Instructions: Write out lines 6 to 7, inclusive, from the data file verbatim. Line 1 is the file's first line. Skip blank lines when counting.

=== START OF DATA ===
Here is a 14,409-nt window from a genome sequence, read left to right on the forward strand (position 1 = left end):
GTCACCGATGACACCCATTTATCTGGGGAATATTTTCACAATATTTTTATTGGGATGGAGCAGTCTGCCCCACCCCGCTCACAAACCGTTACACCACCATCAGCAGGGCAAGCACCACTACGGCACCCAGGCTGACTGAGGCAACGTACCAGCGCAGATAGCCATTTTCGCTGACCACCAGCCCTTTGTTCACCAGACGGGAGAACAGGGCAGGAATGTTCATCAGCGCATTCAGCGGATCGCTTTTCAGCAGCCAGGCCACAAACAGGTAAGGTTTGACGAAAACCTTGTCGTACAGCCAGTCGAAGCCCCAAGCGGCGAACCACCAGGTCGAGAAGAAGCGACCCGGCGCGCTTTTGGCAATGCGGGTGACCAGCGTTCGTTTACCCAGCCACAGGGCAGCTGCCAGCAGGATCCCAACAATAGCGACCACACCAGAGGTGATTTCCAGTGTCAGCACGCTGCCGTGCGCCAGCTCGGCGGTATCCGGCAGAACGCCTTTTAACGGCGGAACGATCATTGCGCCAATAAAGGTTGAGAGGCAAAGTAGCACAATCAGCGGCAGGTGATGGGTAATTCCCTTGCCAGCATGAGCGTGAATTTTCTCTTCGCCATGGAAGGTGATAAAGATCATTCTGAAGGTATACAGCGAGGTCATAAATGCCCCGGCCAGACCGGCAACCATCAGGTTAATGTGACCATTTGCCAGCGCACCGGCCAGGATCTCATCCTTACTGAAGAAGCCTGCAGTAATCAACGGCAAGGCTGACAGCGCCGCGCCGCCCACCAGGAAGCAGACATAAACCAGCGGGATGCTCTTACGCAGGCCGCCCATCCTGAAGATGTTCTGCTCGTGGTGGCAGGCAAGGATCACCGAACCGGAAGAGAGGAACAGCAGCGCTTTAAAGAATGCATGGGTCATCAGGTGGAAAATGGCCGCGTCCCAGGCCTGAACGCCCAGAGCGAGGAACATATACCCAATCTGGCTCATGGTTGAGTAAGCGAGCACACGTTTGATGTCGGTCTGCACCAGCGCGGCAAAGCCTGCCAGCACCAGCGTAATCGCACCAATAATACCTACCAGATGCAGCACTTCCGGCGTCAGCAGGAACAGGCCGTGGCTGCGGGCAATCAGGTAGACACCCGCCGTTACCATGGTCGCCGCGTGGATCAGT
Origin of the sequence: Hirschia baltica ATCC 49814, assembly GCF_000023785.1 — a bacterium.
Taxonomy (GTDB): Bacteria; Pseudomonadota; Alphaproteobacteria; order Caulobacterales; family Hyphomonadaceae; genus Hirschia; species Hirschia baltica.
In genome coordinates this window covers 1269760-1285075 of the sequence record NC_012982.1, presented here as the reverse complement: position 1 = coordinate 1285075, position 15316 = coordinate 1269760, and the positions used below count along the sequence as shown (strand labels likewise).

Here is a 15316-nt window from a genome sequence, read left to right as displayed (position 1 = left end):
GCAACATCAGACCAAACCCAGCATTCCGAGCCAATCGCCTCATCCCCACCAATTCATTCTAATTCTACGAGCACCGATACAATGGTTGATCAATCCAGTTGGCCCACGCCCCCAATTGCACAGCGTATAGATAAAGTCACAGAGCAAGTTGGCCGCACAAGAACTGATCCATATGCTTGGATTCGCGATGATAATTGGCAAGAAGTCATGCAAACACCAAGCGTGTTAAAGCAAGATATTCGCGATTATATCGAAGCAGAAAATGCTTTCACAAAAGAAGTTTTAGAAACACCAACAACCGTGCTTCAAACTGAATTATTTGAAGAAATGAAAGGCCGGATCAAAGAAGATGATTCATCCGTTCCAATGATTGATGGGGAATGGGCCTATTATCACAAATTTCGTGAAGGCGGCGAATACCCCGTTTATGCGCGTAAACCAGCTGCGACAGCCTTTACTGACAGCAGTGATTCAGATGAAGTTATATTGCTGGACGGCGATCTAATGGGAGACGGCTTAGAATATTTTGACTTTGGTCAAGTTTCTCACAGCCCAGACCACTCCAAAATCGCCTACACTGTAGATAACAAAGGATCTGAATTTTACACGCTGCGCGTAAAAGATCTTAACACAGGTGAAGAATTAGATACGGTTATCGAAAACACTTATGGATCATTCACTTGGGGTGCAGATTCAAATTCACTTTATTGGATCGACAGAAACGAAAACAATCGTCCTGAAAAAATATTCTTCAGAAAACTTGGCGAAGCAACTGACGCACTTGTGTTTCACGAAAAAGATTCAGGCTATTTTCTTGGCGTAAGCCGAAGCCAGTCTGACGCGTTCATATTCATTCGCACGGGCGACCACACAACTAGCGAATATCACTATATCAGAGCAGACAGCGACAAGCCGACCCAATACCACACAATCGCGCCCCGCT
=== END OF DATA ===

Here is a 15316-nt window from a genome sequence, read left to right as displayed (position 1 = left end):
GCAACATCAGACCAAACCCAGCATTCCGAGCCAATCGCCTCATCCCCACCAATTCATTCTAATTCTACGAGCACCGATACAATGGTTGATCAATCCAGTTGGCCCACGCCCCCAATTGCACAGCGTATAGATAAAGTCACAGAGCAAGTTGGCCGCACAAGAACTGATCCATATGCTTGGATTCGCGATGATAATTGGCAAGAAGTCATGCAAACACCAAGCGTGTTAAAGCAAGATATTCGCGATTATATCGAAGCAGAAAATGCTTTCACAAAAGAAGTTTTAGAAACACCAACAACCGTGCTTCAAACTGAATTATTTGAAGAAATGAAAGGCCGGATCAAAGAAGATGATTCATCCGTTCCAATGATTGATGGGGAATGGGCCTATTATCACAAATTTCGTGAAGGCGGCGAATACCCCGTTTATGCGCGTAAACCAGCTGCGACAGCCTTTACTGACAGCAGTGATTCAGATGAAGTTATATTGCTGGACGGCGATCTAATGGGAGACGGCTTAGAATATTTTGACTTTGGTCAAGTTTCTCACAGCCCAGACCACTCCAAAATCGCCTACACTGTAGATAACAAAGGATCTGAATTTTACACGCTGCGCGTAAAAGATCTTAACACAGGTGAAGAATTAGATACGGTTATCGAAAACACTTATGGATCATTCACTTGGGGTGCAGATTCAAATTCACTTTATTGGATCGACAGAAACGAAAACAATCGTCCTGAAAAAATATTCTTCAGAAAACTTGGCGAAGCAACTGACGCACTTGTGTTTCACGAAAAAGATTCAGGCTATTTTCTTGGCGTAAGCCGAAGCCAGTCTGACGCGTTCATATTCATTCGCACGGGCGACCACACAACTAGCGAATATCACTATATCAGAGCAGACAGCGACAAGCCGACCCAATACCACACAATCGCGCCCCGCT